Jim Bailey, Brea resident, who serves on the Fanning PTA, said “an untitled list by an unknown author with an unknown agenda and an unverified chain of custody must not be used as the basis for [changing the name].”
Terry Parker, former PTA president at Fanning, said, “The school board did their due diligence by having a local historian research this assertion. Nothing was found that remotely substantiates the contention.”
Jason Kraft suggested keeping the name, but hosting community discussion forums about the city’s racist past, perhaps partnering with the Brea Historical Society.”
Joanna Fish, current PTA president at Fanning, spoke in favor of keeping the name, and said, “I feel for the Fanning Family and hate to see a man’s name tarnished.”
Deena Summer, a former Brea School Board trustee, said, “Even if Fanning’s name is on a KKK list, we still remain ignorant of his intent. Possibly, as in the movie Blackkklansman, Fanning’s intent was to ameliorate that group’s goals.”
Terry Sullivan, a longtime Brea resident, said we cannot judge the past through the lens of the present: “We can’t possibly put ourselves in the shoes of our predecessors when all we’re willing to see is what’s right or wrong today.”
Mr. Sullivan concluded his comments with, “Hell hath no fury like an electorate scorned,” suggesting that there would be negative consequences if the Board votes to change the name. Indeed, some have suggested online that a recall election could be on the horizon.
Gina Clayton-Tarvin urged council to take action and change the name: “What is your motivation to put this off for over a year? Are you afraid you will be voted our of your seats for having a vote at all? Leadership is not always easy or comfortable.” She called the threat of a recall election “absurd” and a waste of money.
Steven Vargas, Brea city council member, said, “I stand with William Fanning” and noted that his son-in-law is Jimmy Fanning, so his daughter and two grandkids are Fannings.
“I spoke here last month and asked you to have the courage to stand with William Fanning and for Brea history,” Vargas said, and compared the list at the Anaheim Heritage Center to the “Hollywood Blacklist” of communists in the 1950s.
Kristy Russel said, “William E. Fanning and the Fanning family do not deserve the desecration of their legacy by people who assume that a name on a list equals a sold-out commitment to an organization and said that the effort to re-name the school “is just as wrong as those people who have destroyed statues of heroes of that time in the South.”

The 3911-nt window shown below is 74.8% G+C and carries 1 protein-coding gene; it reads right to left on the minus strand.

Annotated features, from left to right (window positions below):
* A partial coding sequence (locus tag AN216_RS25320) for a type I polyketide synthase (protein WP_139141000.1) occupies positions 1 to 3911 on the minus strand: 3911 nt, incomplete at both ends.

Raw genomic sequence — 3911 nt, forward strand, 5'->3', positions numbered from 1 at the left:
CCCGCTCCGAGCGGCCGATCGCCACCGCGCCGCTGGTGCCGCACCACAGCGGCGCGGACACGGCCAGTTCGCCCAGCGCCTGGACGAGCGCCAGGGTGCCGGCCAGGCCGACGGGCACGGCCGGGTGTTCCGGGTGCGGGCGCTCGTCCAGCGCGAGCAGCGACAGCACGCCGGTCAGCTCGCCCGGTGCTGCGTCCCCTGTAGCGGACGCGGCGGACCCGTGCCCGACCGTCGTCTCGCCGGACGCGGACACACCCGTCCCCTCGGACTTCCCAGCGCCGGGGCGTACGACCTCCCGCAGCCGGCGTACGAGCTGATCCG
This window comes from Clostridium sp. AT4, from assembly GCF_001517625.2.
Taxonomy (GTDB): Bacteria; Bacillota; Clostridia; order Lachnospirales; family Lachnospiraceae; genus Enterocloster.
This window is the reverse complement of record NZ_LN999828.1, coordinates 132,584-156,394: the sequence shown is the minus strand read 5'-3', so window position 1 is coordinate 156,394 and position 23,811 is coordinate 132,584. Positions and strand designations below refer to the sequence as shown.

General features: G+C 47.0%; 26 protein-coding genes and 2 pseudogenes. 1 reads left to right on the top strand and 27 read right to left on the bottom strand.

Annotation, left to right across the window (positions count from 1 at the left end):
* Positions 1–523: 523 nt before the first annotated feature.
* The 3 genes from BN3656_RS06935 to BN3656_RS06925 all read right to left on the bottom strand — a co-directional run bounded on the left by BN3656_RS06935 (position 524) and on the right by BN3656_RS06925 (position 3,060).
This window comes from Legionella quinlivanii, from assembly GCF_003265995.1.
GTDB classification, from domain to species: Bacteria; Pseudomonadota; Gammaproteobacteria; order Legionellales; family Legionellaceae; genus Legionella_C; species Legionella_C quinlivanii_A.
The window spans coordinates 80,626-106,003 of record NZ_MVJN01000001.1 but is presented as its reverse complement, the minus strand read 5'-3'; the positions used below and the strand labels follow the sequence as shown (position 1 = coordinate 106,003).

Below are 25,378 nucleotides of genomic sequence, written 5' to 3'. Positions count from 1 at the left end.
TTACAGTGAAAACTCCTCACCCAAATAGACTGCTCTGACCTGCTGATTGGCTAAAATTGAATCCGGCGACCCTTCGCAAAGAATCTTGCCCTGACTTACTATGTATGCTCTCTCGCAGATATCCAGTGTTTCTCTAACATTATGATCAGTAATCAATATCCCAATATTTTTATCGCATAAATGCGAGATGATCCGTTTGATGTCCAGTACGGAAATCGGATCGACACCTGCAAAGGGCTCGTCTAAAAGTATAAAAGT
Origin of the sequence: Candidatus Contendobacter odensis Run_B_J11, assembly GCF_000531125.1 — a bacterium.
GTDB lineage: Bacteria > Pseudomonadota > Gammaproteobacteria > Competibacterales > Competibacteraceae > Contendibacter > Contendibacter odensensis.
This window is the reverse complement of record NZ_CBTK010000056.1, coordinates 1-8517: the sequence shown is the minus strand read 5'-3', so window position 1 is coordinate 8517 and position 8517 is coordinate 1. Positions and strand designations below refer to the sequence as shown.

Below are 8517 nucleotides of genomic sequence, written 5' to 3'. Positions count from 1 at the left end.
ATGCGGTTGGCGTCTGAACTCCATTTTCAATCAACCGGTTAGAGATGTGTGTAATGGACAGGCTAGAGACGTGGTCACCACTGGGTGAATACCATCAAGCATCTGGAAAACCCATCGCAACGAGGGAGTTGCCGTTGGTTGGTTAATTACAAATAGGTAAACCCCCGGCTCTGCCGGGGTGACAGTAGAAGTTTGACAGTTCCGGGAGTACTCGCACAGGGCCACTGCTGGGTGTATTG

Steve Shatynski called those advocating for the name change “ill-informed, juvenile, petulant, and dishonest.”
“These are infantile members of neighboring communities who need to figuratively be slapped and told that they don’t get their way simply because they want something and are willing to do or say most anything to get it…It takes courage to stand up to these disgraceful bullies,” said Shatyniski.
“Former Brea School Board member Rod Todd said, “I believe this small group, most of which are not Brea residents, want to further their agenda of social justice and they want to use you to do it.”
After a long string of pro-Fanning speakers, there followed a number of speakers who urged the Board to remove the Fanning name.
Mindy Liron read a letter from her daughter Rebecca, who attended Fanning: “When I was in the first grade at Fanning, I was asked where my horns were because all Jewish people have horns. When my sister was in 6th grade, she was harassed by two fellow students who called her a “f-ing Jew” on Fanning’s campus.
The letter said the school board ought to take into account the experiences of the diverse students at Brea schools: “If you choose to keep the name Fanning, you are saying that you don’t care about the name being associated with a hate group. You are making the statement that Brea cares more about one man’s name than the thousands of former, current, and future students at the BOUSD.”